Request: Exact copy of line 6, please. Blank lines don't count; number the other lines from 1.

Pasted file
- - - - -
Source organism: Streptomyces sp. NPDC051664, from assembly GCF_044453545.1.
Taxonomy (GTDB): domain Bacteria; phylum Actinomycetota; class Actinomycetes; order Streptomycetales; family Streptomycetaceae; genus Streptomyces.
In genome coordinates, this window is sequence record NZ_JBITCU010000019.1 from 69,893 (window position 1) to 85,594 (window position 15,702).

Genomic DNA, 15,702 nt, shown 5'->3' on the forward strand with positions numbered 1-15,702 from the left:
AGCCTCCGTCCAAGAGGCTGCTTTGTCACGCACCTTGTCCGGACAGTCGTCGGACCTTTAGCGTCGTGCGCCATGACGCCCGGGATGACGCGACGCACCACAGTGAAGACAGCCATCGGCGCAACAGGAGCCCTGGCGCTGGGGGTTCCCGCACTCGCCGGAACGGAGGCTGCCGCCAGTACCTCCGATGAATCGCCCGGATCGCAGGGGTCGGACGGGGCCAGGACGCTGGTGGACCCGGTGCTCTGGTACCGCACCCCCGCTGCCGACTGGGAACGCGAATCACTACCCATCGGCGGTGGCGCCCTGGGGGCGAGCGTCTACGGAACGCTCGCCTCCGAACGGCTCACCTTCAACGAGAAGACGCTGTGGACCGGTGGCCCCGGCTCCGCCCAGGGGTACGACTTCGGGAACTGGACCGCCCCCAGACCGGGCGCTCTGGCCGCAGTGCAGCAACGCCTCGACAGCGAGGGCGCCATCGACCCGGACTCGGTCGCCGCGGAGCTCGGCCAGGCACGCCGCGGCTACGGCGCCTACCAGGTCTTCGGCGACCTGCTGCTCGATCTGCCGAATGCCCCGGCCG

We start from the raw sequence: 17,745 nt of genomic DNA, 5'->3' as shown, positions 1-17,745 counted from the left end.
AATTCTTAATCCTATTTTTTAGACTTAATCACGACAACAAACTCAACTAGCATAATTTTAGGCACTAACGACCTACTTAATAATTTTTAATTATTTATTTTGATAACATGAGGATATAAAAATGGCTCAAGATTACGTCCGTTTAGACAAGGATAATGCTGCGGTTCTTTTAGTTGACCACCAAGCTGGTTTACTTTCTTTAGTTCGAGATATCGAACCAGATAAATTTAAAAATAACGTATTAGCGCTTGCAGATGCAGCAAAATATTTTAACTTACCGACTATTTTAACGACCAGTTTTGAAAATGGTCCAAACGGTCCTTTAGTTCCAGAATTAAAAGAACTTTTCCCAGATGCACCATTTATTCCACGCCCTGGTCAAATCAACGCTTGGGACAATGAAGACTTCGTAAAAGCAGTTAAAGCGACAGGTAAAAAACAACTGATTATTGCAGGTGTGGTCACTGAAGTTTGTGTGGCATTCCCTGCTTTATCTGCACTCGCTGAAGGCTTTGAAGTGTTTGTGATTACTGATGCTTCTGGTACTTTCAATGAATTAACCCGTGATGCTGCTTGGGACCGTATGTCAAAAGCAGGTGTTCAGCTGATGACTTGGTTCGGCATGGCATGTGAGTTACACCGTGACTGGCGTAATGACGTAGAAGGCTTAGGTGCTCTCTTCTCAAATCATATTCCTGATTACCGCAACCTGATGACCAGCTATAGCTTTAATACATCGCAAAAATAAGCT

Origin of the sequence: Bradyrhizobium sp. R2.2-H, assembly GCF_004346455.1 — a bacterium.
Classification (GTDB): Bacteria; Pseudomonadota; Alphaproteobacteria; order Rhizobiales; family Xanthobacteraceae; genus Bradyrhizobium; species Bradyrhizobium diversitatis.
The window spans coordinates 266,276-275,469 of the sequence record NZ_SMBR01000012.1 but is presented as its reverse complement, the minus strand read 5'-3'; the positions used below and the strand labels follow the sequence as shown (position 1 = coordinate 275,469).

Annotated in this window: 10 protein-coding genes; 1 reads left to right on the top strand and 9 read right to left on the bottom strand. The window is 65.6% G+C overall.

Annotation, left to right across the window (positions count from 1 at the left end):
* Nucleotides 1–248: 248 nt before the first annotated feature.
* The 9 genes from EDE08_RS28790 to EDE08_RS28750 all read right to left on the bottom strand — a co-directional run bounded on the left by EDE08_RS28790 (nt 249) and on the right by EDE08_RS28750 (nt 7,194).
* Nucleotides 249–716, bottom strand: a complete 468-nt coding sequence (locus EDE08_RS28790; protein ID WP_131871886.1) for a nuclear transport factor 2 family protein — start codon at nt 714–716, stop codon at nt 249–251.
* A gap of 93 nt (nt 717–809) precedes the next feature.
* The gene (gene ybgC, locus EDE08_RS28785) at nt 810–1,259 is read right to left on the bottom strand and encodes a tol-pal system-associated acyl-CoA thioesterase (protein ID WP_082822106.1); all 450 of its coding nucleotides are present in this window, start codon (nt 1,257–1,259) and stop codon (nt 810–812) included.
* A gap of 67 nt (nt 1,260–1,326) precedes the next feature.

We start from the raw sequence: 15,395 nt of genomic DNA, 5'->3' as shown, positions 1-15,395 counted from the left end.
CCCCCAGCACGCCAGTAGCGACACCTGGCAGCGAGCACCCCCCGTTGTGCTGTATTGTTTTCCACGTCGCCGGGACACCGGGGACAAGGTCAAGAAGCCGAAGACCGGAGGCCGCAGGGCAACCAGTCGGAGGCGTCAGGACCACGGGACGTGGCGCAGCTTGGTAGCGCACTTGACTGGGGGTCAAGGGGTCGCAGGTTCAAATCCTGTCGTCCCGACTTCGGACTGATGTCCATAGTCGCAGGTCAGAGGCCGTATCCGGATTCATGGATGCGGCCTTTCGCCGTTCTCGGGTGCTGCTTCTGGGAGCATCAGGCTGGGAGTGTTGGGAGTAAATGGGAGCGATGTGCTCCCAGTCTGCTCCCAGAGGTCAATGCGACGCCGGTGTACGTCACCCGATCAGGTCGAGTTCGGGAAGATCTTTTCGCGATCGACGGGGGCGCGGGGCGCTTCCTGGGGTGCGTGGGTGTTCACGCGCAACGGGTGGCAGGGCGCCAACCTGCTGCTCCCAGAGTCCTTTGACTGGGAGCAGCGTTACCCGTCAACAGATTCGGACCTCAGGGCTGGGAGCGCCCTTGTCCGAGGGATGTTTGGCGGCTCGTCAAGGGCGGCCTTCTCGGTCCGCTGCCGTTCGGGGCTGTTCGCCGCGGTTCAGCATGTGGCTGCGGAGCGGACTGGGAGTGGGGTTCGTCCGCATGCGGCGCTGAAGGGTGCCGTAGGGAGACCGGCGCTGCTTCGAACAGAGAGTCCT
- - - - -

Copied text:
We start from the raw sequence: 17,745 nt of genomic DNA, 5'->3' as shown, positions 1-17,745 counted from the left end.